Mentions: Serum and BAL fluid levels of both NE and MPO were significantly higher in patients with lung cancer than in patients with COPD or healthy individuals (P < 0.05) (Figure 2). However, serum and BAL fluid NE and MPO levels did not significantly differ in lung cancer groups (with and without COPD) (P > 0.05). We did not find any significant differences of NE and MPO levels in serum and BAL between the male and female patients with lung cancer (NE serum 518.64 ± 10.38 ng/mL vs. 489.22 ± 15.17 ng/mL, NE BAL fluid 297.34 ± 9.88 ng/mL vs. 327.77 ± 18.79 ng/mL, MPO serum 297.56 ± 3.22 ng/mL vs. 301.54 ± 15.80 ng/mL, MPO BAL fluid 111.69 ± 13.64 ng/mL vs. 112.83 ± 10.76 ng/mL, P > 0.05). There were no significant differences of NE and MPO levels in serum and BAL fluid between the non-small cell lung cancer and small cell lung cancer (NE serum 512.19 ± 8.99 ng/mL vs. 537.72 ± 11.97 ng/mL, NE BAL fluid 316.53 ± 8.43 ng/mL vs. 332.65 ± 25.03 ng/mL, MPO serum 298.35 ± 13.16 ng/mL vs. 305.31 ± 17.32 ng/mL, MPO BAL fluid 114.09 ± 14.08 ng/mL vs. 130.83 ± 10.91 ng/mL, P > 0.05) as well as among various histological types of cancer (data not shown). However, serum NE and MPO levels were significantly higher in patients with advanced lung cancer than in those with early lung cancer (P < 0.05) (Figure 2). Furthermore, patients with early lung cancer had a significantly higher NE levels than patients with COPD (P < 0.01).There were no significant differences of NE and MPO levels in serum and BAL fluid in lung cancer patients with performance status 0–1 when comparing to patients with performance status 2–3 (NE serum 509.51 ± 8.76 ng/mL vs. 528.01 ± 18.45 ng/mL, NE BAL fluid 314.38 ± 8.29 ng/mL vs. 338.21 ± 25.08 ng/mL, MPO serum 297.13 ± 13.00 ng/mL vs. 300.85 ± 18.03 ng/mL, MPO BAL fluid 112.94 ± 14.14 ng/mL vs. 121.72 ± 11.92 ng/mL, P > 0.05). There were no differences of NE and MPO levels in lung cancer groups (with or without COPD) among subjects that have never smoked, former and current smokers (P > 0.05). Additionally, NE and MPO levels in serum and BAL fluid were found to be significantly higher in the lung cancer patients, who have never smoked compared with the current smokers with COPD (NE serum 480.11 ± 19.05 vs. 132.51 ± 18.72, MPO serum 286.96 ± 9.94 vs. 183.42 ± 11.95, MPO BAL fluid 103.65 ± 5.19 vs. 68.43 ± 7.59, P < 0.05). Correlations between NE, MPO levels and spontaneous ROS production in the peripheral blood neutrophils in patients with lung cancer are presented in Table 4. No correlations were found between serum and BAL fluid NE, MPO levels and age, BMI, smoking intensity in the investigated groups (data not shown).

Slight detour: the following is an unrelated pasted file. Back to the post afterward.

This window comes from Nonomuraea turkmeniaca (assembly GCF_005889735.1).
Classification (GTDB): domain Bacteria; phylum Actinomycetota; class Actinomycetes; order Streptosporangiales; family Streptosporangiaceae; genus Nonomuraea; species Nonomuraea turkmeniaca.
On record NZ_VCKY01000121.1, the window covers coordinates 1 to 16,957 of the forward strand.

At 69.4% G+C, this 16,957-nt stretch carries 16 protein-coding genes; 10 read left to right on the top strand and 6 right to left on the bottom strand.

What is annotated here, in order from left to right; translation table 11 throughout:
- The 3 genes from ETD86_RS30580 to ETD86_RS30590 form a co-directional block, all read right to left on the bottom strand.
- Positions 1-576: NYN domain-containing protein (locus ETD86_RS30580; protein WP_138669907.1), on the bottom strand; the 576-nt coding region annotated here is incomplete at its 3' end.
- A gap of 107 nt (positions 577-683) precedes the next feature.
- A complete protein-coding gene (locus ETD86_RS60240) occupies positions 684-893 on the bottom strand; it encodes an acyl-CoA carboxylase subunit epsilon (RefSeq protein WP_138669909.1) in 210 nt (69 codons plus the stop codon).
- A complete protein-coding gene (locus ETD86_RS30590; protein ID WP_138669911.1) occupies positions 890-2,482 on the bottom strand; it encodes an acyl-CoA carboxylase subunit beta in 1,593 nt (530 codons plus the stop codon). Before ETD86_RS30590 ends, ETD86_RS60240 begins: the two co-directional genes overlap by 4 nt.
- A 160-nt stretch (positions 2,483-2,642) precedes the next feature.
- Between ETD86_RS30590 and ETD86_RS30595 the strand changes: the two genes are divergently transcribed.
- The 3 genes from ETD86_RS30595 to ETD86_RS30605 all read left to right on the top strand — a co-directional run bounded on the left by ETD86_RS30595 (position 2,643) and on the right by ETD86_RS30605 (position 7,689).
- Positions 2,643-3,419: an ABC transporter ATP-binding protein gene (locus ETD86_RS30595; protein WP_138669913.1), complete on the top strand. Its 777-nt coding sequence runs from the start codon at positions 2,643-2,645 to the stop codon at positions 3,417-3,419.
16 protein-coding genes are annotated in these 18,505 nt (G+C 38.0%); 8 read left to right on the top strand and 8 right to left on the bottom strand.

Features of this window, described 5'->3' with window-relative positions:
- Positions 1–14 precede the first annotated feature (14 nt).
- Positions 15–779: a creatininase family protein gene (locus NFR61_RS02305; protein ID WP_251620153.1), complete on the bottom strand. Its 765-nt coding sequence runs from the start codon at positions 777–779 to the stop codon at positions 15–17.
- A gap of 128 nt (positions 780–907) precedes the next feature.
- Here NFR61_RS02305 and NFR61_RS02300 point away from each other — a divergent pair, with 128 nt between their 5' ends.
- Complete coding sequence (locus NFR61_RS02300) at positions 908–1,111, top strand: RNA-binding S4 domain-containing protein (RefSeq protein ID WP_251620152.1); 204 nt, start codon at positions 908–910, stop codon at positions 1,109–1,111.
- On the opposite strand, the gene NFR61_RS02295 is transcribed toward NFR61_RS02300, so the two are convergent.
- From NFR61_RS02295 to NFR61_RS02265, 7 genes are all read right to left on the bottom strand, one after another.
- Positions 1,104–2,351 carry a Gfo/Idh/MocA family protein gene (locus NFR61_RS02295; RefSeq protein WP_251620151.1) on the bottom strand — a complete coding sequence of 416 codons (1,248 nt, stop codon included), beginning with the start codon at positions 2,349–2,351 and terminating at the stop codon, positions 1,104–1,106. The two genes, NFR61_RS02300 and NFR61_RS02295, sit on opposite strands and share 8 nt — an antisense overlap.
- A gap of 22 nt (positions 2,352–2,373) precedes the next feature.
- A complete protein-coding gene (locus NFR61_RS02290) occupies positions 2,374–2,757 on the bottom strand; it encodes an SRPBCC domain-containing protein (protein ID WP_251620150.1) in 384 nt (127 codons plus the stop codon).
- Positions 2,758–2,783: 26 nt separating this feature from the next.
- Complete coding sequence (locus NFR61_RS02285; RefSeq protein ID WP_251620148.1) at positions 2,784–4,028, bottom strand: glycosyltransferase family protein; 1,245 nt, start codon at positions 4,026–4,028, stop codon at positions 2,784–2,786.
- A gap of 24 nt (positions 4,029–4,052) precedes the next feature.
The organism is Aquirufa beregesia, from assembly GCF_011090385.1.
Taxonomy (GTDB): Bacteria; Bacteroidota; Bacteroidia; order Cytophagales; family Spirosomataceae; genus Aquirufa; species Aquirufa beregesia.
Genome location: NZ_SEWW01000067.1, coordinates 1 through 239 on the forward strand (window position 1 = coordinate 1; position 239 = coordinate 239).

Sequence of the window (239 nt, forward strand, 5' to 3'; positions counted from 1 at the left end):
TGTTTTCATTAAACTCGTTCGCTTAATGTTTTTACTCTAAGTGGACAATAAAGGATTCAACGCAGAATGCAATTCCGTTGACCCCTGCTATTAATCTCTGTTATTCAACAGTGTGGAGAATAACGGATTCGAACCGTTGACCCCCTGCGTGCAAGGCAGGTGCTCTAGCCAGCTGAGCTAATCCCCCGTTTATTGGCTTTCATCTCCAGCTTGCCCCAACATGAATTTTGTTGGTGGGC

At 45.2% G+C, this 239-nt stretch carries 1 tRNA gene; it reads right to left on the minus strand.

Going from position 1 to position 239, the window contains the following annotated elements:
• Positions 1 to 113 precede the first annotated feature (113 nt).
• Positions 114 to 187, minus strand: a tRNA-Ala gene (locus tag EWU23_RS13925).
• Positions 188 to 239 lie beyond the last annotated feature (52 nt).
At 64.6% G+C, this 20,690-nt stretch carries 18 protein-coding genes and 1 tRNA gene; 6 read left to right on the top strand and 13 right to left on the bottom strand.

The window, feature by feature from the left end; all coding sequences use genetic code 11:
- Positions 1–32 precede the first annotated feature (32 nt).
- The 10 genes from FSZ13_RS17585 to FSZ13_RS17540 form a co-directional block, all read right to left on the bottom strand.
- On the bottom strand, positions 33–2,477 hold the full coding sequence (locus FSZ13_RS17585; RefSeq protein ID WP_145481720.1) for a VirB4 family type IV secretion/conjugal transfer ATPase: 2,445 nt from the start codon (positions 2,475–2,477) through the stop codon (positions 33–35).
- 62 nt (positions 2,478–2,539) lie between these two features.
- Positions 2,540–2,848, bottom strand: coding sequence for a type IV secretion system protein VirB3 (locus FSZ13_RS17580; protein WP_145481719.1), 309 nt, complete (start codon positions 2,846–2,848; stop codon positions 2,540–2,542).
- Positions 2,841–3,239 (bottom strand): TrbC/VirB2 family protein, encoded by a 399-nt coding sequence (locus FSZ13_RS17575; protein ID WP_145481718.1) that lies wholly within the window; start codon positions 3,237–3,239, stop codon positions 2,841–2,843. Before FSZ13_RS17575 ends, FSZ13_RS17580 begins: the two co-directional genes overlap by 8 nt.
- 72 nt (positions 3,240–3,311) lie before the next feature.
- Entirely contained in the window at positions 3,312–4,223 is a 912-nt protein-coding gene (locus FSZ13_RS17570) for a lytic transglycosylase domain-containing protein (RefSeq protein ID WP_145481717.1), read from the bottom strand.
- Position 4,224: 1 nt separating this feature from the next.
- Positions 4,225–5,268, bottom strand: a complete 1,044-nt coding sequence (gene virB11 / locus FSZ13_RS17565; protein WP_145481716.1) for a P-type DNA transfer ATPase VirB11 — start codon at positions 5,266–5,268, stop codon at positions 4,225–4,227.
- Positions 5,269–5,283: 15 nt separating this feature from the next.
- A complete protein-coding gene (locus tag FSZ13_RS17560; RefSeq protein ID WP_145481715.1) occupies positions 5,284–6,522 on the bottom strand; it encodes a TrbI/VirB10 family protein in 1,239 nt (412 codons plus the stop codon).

Local and systemic neutrophilic inflammation in patients with lung cancer and chronic obstructive pulmonary disease.

Vaguliene N, Zemaitis M, Lavinskiene S, Miliauskas S, Sakalauskas R - BMC Immunol. (2013)

NE and MPO levels (ng/mL) in serum and BAL fluid in patients with advanced and early stage lung cancer, patients with lung cancer/COPD, patients with COPD and healthy individuals. Data are presented as mean ± SEM. *P < 0.05, when compared with COPD and healthy individuals; §P < 0.05, when compared with healthy individuals.
© Copyright Policy - open-access
Related In: Results  -  Collection

License
Show All Figures
getmorefigures.php?uid=PMC3750549&req=5

Figure 2: NE and MPO levels (ng/mL) in serum and BAL fluid in patients with advanced and early stage lung cancer, patients with lung cancer/COPD, patients with COPD and healthy individuals. Data are presented as mean ± SEM. *P < 0.05, when compared with COPD and healthy individuals; §P < 0.05, when compared with healthy individuals.